‘SafeUT’—more than a life-saving app, it’s a strategic vision for Utah, Salt Lake County
Nov 12, 2019 03:58PM
By Jennifer J Johnson
Utah has the fifth-highest suicide rate in the country. How can we help? Familiarizing ourselves with suicide-prevention support outlets (see end of article) and accept, listen to, and help others’ cries for help with the same concern and lack of stigma as someone experiencing a heart attack or a broken limb. (Pexels)
By Jennifer J. Johnson | [email protected]
September — Suicide Prevention Awareness month—is history.
The summer’s Zero-Suicide Summit is months old.
As we ease into the winter holidays, what is the state-of-the-state for suicide prevention here in Utah and in Salt Lake County?
“SafeUT,” the smartphone app designed to support teens experiencing suicidal thoughts or observing situations with peers, appears to not only be gaining traction as a downloadable app and a way to get immediate help for suicide prevention, but an overall descriptor for a state looking to become ever-healthier, ever-happier.
Salt Lake County ‘behind the 8-ball” when it comes to adult suicide prevention
This summer, the Salt Lake County Public Health Department was honored by the most prestigious municipal-healthcare association in the country for being the best large-scale health department.
In discussing the honor with City Journals, the executive director of public health for Salt Lake County indicated that suicide in men age 25 and older is a vulnerable Achilles’ heel for a county that others around the country, otherwise, look up to.
Salt Lake County’s Gary Edwards said the county is squarely “behind the 8-ball” when it comes to suicide prevention for that demographic.
With that assessment comes a tactical plan involving data-directed actions to fund, then provide localized prevention solutions.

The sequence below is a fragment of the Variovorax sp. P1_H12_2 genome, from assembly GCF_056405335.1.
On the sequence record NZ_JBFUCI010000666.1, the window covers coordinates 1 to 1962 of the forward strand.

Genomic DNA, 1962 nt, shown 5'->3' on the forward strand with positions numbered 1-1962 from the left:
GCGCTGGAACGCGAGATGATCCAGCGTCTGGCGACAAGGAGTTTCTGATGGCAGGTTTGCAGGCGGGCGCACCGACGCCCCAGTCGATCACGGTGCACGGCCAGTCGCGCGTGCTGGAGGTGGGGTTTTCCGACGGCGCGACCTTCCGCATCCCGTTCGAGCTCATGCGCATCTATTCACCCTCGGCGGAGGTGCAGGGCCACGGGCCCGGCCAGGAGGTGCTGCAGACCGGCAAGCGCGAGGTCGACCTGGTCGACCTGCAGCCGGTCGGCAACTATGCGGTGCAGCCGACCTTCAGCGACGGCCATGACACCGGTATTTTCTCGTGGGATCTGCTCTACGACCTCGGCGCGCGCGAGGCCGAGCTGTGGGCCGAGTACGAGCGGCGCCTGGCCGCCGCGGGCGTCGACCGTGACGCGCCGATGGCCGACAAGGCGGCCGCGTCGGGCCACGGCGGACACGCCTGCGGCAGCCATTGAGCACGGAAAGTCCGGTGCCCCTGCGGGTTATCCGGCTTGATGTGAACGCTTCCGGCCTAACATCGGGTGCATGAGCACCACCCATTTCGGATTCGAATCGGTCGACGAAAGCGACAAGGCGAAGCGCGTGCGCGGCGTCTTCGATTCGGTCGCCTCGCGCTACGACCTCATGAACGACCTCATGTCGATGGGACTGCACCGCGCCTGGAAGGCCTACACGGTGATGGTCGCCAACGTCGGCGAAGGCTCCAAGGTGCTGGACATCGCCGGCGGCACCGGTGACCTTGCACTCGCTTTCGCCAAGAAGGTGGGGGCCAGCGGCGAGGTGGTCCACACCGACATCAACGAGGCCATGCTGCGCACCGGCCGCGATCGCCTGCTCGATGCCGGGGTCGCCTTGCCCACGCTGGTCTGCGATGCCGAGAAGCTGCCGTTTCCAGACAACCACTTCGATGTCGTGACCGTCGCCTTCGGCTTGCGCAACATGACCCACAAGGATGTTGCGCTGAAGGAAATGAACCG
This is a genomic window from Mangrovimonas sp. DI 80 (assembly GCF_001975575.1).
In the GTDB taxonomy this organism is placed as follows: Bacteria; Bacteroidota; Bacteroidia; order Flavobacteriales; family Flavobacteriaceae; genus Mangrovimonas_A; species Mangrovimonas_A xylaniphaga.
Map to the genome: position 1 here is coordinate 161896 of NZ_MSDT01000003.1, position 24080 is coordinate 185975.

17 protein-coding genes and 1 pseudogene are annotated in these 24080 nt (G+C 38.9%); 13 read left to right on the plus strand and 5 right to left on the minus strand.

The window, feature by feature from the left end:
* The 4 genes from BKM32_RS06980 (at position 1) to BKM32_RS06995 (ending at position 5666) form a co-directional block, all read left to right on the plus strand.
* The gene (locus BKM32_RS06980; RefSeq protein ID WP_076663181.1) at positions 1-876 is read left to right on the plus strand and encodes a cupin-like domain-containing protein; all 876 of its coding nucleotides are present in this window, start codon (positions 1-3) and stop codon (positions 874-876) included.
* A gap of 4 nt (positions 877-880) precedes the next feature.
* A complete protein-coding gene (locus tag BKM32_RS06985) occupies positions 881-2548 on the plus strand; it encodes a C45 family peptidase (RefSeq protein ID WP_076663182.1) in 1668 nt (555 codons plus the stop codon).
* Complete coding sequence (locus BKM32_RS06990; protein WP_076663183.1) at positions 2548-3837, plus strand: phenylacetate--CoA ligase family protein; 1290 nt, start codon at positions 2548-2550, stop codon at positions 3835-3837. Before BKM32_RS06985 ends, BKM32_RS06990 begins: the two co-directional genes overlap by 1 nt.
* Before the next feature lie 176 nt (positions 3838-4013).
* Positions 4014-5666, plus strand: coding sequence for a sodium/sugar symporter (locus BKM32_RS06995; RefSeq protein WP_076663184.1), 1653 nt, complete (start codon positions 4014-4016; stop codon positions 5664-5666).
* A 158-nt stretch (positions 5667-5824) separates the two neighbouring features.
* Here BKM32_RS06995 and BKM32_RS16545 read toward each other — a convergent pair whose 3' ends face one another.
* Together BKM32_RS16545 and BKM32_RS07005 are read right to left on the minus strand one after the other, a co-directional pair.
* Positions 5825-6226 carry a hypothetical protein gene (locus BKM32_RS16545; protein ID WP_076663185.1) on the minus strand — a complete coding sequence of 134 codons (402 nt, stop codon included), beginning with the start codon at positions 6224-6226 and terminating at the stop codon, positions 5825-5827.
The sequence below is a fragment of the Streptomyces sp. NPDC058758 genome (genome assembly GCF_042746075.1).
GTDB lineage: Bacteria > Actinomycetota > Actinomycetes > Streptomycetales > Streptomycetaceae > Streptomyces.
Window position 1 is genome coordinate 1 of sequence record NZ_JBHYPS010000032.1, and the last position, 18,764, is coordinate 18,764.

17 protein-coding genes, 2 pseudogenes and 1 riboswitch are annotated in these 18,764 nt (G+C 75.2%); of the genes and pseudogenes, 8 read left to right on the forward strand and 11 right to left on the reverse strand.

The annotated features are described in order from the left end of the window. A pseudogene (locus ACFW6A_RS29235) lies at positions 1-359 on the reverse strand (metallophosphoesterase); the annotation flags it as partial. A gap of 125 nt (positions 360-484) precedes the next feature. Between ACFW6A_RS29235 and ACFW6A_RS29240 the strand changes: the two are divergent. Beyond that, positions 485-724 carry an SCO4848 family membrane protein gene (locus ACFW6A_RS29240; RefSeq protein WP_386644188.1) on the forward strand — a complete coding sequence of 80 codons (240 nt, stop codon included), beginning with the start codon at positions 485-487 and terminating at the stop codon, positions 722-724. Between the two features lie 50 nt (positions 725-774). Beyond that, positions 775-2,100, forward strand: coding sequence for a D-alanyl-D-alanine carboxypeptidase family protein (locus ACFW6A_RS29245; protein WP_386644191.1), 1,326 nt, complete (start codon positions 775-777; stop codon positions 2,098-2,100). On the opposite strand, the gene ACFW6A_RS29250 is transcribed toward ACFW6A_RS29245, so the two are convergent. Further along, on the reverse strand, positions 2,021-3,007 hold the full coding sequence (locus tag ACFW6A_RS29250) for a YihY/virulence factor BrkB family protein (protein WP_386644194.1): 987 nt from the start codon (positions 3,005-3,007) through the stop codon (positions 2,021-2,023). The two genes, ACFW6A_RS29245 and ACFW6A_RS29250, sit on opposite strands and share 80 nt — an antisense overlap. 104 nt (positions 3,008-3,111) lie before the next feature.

Operation Stop Suicide--‘hopeful about what we can do’ for a SafeUT
Utah is, perennially, one of the top 10 states with the devastating impact of suicide. Most recently, the state was considered the state with the fifth-highest suicide rate in the country.
In spite of the concern, however, there is a great deal of optimism on the state and county level for productively, intentionally, collaboratively working to deliver an ever-healthier, ever-happier community.
“I got into suicide prevention in 2012,” shares Kim Myers, suicide prevention coordinator for the state’s Division of Substance Abuse and Mental Health.
“We are far and away doing more than we have ever done. I am really hopeful about what we can [yet] do.”
Myers is chief architect of a coalition-developed 2017 strategic plan to stop suicide in the state.
The Utah Suicide Prevention Coalition comprises community members, suicide survivors, service providers, researchers and others dedicated to saving lives and advancing suicide-prevention efforts in Utah.
Now, almost three years later, Myers says the state is focusing on three key areas.
Operation Stop Suicide relies on a delicate, interactive, synergistic blend of training, reducing and improving.